The Office of Government Ethics rebuked the White House for failing to discipline Kellyanne Conway, counselor to President Donald Trump, after she encouraged Americans to purchase Ivanka Trump’s products during a Fox News broadcast.
In letters to both the White House Counsel's office and top members of the Oversight and Government Reform Committee, OGE director Walter Shaub criticized the White House for its "extraordinary assertion," made in a recent letter, that "many regulations promulgated by the Office of Government Ethics ('OGE') do not apply to employees of the Executive Office of the President."
"The assertion is incorrect, and the letter cites no legal basis for it," Shaub wrote. "Presidential administrations have not considered it appropriate to challenge the applicability of ethics rules to the entire executive branch. It is critical to the public's faith in the integrity of government that White House employees be held to the same standard of ethical accountability as other executive branch employees."
Schaub also expressed concern over the lack of discipline of Conway. "I remain concerned about Ms. Conway's misuse of position," Shaub wrote. "Not taking disciplinary action against a senior official under such circumstances risks undermining the ethics program." He noted there is "strong reason to believe that Ms. Conway has violated the Standards of Conduct" by promoting private gain for the president's family, adding that "disciplinary action is warranted."
A regulation from the OGE bans federal employees from endorsing products or companies and prohibits the use of public office for the personal gain of oneself or friends and relatives.
Under the regulation, the director of OGE can notify the employee of the violation. The director can then ask the agency’s workers to investigate. A first offense would likely result in a mere warning. However, the director could also recommend disciplinary action, including suspension and loss of pay or termination.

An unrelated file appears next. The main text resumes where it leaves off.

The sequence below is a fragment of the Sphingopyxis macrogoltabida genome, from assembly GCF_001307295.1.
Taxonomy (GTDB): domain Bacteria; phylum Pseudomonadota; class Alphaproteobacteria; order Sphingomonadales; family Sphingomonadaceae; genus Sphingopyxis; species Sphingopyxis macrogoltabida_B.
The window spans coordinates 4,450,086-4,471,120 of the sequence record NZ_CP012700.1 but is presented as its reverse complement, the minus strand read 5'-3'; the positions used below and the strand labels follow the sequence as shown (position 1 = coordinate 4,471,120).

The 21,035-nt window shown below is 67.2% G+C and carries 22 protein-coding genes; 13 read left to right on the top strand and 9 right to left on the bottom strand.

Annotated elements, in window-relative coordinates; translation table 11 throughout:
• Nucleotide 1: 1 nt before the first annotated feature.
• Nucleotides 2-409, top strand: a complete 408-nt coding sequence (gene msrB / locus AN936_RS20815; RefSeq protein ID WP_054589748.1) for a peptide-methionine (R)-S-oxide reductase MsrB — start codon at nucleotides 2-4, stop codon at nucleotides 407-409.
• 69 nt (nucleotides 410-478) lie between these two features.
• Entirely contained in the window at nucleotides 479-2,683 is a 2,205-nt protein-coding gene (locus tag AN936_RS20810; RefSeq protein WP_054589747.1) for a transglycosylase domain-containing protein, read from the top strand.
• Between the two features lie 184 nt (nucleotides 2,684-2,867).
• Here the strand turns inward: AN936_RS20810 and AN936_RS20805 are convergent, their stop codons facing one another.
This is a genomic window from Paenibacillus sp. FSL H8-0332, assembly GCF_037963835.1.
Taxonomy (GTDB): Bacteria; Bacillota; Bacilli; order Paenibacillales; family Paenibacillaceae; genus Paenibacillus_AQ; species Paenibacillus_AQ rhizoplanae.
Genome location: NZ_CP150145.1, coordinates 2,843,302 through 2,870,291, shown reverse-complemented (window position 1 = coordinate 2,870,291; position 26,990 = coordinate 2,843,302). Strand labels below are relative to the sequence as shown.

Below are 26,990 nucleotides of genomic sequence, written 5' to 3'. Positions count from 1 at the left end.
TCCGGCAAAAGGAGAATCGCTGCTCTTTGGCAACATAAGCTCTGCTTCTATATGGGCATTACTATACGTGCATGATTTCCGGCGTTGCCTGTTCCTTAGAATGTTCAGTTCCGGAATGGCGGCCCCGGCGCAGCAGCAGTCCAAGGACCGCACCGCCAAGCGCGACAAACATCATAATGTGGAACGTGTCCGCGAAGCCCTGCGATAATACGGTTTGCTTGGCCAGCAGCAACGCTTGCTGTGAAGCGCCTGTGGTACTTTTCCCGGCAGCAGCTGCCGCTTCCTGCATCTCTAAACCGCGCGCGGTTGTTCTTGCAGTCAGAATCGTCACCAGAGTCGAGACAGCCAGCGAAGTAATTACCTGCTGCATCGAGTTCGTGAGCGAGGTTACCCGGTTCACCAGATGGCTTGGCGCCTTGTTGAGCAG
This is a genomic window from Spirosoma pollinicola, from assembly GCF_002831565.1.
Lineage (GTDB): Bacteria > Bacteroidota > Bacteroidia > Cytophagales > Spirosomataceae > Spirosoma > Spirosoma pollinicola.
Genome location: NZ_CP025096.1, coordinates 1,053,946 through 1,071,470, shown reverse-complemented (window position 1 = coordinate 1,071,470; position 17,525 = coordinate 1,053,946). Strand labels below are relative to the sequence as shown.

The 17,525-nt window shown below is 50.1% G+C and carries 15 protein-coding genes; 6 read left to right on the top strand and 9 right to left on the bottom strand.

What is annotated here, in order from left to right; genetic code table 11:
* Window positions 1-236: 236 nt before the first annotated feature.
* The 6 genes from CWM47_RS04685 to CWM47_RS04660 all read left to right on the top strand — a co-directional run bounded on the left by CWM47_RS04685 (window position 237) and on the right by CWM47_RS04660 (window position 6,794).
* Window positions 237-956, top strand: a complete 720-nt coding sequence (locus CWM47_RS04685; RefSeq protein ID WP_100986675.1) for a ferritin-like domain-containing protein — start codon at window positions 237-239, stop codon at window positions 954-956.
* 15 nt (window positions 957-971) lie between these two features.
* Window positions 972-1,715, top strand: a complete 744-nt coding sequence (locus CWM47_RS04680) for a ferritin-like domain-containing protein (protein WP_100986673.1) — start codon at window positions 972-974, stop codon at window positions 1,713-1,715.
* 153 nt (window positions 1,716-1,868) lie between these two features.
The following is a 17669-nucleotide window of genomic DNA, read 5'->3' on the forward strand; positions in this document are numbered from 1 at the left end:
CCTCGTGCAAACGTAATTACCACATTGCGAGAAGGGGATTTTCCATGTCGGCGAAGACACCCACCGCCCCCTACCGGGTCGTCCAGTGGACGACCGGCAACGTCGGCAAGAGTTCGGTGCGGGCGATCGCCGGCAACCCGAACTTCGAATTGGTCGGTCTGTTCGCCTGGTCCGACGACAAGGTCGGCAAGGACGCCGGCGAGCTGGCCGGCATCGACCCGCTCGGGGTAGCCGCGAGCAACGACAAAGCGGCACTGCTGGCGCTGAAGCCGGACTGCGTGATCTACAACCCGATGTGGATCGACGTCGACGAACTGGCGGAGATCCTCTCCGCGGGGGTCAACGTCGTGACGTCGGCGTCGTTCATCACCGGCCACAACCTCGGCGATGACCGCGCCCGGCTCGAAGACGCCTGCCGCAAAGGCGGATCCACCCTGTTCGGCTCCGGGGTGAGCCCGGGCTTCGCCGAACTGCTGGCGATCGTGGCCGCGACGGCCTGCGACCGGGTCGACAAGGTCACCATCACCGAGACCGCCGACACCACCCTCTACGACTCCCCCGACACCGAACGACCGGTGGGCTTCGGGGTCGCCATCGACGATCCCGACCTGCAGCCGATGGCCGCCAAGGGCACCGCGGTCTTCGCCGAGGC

Conway's remarks, in which she told Fox News she found it “ironic that you’ve got some executives all over the internet bragging about what they’ve done to [Ivanka] and her line,” were an apparent endorsement:
Yet, they’re using the most prominent woman in Donald Trump’s — you know, most prominent — she’s his daughter, and they’re using her, who has been a champion for women empowerment, women in the workplace, to get to him. I think people could see through that. Go buy Ivanka’s stuff is what I would tell you. I hate shopping. I’m going to go get some myself today… This is just wonderful line. I own some of it. I fully — I’m going to give a free commercial here. Go buy it today, everybody. You can find it online.
"Go buy Ivanka's stuff!" Kellyanne Conway tells "Fox & Friends" viewers from the White House briefing room. https://t.co/noIhnVgcAk— Andrew Kirell (@Andrew Kirell) 1486645928.0
In a letter to Schaub dated February 28, Stefan Passantino, the White House Deputy Counsel, responded that Conway had "acted inadvertently," but he did not say the White House would discipline her for the ethics violation. It was then when he asserted that many of OGE's ethics do not apply to the Executive Office. He did add, however, that "the Office of the White House Counsel has instructed all such employees to abide by 3 CFR 100.1," the segment of ethics law that pertains to Executive Office employees." He did not specify what he meant by "many," nor did he explain why those rules do not apply to employees of the executive office.
Ethics experts who have considered the White House's argument that "many" ethics don't apply to Executive Office employees conclude that it may rest on the definition of "agency." A number of ethics rules do state that they apply to employees of government "agencies," which determines which rules apply to whom. (In a footnote to his letter, Passantino cites The Ethics in Government Act of 1978, which states that the OGE director "is authorized only to provide overall direction of Executive branch policies related to officers and employees 'of any executive agency, as defined in Section 105 of Title 5 United States Code.'")
In an email to NPR, Norman Eisen, an Obama administration ethics official, dismissed the Trump White House's approach. "This is nonsense. There are debates about whether for other purposes the [White House] is an agency," Norman Eisen wrote. "Never before for ethics purposes."
The issue over Conway's ethics violation prompted Representative Elijah Cummings (D-MD), the top Democrat on the House Oversight Committee, to write his own letter, this one to White House Counsel Donald McGahn, demanding which regulations the White House believes are "inapplicable to employees of the Executive Office of the President." He also asked what its justification is for believing OGE rules do not apply to Executive Office employees. The White House has not yet responded to his questions.